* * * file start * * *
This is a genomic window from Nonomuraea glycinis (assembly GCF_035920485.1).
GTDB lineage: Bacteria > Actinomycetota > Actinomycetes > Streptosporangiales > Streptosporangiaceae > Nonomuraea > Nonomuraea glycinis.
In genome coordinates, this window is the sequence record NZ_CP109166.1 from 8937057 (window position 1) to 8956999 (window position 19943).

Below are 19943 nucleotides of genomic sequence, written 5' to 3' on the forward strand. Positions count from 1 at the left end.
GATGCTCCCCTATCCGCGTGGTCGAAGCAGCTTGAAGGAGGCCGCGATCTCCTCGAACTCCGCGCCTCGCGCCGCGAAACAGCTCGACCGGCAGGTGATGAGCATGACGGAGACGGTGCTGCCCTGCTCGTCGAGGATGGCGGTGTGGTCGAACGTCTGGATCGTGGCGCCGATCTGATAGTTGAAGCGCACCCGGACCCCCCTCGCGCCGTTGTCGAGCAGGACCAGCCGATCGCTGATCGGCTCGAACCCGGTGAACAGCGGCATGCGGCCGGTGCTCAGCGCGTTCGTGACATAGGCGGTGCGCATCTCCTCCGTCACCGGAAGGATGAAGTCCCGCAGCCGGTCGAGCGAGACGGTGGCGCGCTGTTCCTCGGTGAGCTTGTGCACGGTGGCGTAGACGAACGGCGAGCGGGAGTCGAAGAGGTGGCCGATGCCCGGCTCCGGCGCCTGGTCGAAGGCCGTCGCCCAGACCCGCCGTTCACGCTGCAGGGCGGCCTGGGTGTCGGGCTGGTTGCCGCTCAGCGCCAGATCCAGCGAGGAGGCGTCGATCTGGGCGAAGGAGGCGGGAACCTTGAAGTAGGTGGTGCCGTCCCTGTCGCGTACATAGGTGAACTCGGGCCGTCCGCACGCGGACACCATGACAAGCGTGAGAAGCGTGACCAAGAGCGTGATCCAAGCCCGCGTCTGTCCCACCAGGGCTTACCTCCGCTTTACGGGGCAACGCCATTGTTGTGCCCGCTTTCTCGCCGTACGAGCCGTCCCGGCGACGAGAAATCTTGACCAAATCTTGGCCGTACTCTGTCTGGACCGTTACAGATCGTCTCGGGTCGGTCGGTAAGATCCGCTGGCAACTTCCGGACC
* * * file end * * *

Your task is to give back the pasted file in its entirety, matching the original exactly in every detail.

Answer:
This is a genomic window from Nonomuraea glycinis (assembly GCF_035920485.1).
GTDB lineage: Bacteria > Actinomycetota > Actinomycetes > Streptosporangiales > Streptosporangiaceae > Nonomuraea > Nonomuraea glycinis.
In genome coordinates, this window is the sequence record NZ_CP109166.1 from 8937057 (window position 1) to 8956999 (window position 19943).

Below are 19943 nucleotides of genomic sequence, written 5' to 3' on the forward strand. Positions count from 1 at the left end.
GATGCTCCCCTATCCGCGTGGTCGAAGCAGCTTGAAGGAGGCCGCGATCTCCTCGAACTCCGCGCCTCGCGCCGCGAAACAGCTCGACCGGCAGGTGATGAGCATGACGGAGACGGTGCTGCCCTGCTCGTCGAGGATGGCGGTGTGGTCGAACGTCTGGATCGTGGCGCCGATCTGATAGTTGAAGCGCACCCGGACCCCCCTCGCGCCGTTGTCGAGCAGGACCAGCCGATCGCTGATCGGCTCGAACCCGGTGAACAGCGGCATGCGGCCGGTGCTCAGCGCGTTCGTGACATAGGCGGTGCGCATCTCCTCCGTCACCGGAAGGATGAAGTCCCGCAGCCGGTCGAGCGAGACGGTGGCGCGCTGTTCCTCGGTGAGCTTGTGCACGGTGGCGTAGACGAACGGCGAGCGGGAGTCGAAGAGGTGGCCGATGCCCGGCTCCGGCGCCTGGTCGAAGGCCGTCGCCCAGACCCGCCGTTCACGCTGCAGGGCGGCCTGGGTGTCGGGCTGGTTGCCGCTCAGCGCCAGATCCAGCGAGGAGGCGTCGATCTGGGCGAAGGAGGCGGGAACCTTGAAGTAGGTGGTGCCGTCCCTGTCGCGTACATAGGTGAACTCGGGCCGTCCGCACGCGGACACCATGACAAGCGTGAGAAGCGTGACCAAGAGCGTGATCCAAGCCCGCGTCTGTCCCACCAGGGCTTACCTCCGCTTTACGGGGCAACGCCATTGTTGTGCCCGCTTTCTCGCCGTACGAGCCGTCCCGGCGACGAGAAATCTTGACCAAATCTTGGCCGTACTCTGTCTGGACCGTTACAGATCGTCTCGGGTCGGTCGGTAAGATCCGCTGGCAACTTCCGGACC